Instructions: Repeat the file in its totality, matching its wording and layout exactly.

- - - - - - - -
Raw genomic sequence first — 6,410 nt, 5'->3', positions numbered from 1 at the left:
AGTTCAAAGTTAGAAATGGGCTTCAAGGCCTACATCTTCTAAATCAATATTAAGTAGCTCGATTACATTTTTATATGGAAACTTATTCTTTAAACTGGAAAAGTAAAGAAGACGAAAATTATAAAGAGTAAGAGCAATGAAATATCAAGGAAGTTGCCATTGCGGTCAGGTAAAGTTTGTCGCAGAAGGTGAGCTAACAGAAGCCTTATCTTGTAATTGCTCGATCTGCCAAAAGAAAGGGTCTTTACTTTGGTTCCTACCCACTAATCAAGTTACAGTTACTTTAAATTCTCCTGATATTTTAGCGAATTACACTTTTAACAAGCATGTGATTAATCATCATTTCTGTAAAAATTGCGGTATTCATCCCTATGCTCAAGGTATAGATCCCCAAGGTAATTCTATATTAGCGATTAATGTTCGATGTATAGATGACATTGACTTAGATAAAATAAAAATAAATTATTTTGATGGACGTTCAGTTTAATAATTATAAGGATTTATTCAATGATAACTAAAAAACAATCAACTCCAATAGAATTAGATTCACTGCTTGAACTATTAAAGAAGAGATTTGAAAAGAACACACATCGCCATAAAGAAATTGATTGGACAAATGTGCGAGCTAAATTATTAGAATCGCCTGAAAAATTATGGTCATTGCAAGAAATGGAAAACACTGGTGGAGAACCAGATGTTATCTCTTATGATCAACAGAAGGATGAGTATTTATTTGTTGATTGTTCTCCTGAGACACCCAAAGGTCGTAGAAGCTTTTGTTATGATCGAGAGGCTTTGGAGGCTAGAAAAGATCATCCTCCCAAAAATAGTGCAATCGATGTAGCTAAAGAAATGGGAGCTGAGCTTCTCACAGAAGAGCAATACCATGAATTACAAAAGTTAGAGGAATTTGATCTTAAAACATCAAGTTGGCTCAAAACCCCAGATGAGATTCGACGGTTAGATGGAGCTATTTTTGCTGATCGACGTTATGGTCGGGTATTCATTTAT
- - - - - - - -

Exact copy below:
Raw genomic sequence first — 6,410 nt, 5'->3', positions numbered from 1 at the left:
AGTTCAAAGTTAGAAATGGGCTTCAAGGCCTACATCTTCTAAATCAATATTAAGTAGCTCGATTACATTTTTATATGGAAACTTATTCTTTAAACTGGAAAAGTAAAGAAGACGAAAATTATAAAGAGTAAGAGCAATGAAATATCAAGGAAGTTGCCATTGCGGTCAGGTAAAGTTTGTCGCAGAAGGTGAGCTAACAGAAGCCTTATCTTGTAATTGCTCGATCTGCCAAAAGAAAGGGTCTTTACTTTGGTTCCTACCCACTAATCAAGTTACAGTTACTTTAAATTCTCCTGATATTTTAGCGAATTACACTTTTAACAAGCATGTGATTAATCATCATTTCTGTAAAAATTGCGGTATTCATCCCTATGCTCAAGGTATAGATCCCCAAGGTAATTCTATATTAGCGATTAATGTTCGATGTATAGATGACATTGACTTAGATAAAATAAAAATAAATTATTTTGATGGACGTTCAGTTTAATAATTATAAGGATTTATTCAATGATAACTAAAAAACAATCAACTCCAATAGAATTAGATTCACTGCTTGAACTATTAAAGAAGAGATTTGAAAAGAACACACATCGCCATAAAGAAATTGATTGGACAAATGTGCGAGCTAAATTATTAGAATCGCCTGAAAAATTATGGTCATTGCAAGAAATGGAAAACACTGGTGGAGAACCAGATGTTATCTCTTATGATCAACAGAAGGATGAGTATTTATTTGTTGATTGTTCTCCTGAGACACCCAAAGGTCGTAGAAGCTTTTGTTATGATCGAGAGGCTTTGGAGGCTAGAAAAGATCATCCTCCCAAAAATAGTGCAATCGATGTAGCTAAAGAAATGGGAGCTGAGCTTCTCACAGAAGAGCAATACCATGAATTACAAAAGTTAGAGGAATTTGATCTTAAAACATCAAGTTGGCTCAAAACCCCAGATGAGATTCGACGGTTAGATGGAGCTATTTTTGCTGATCGACGTTATGGTCGGGTATTCATTTAT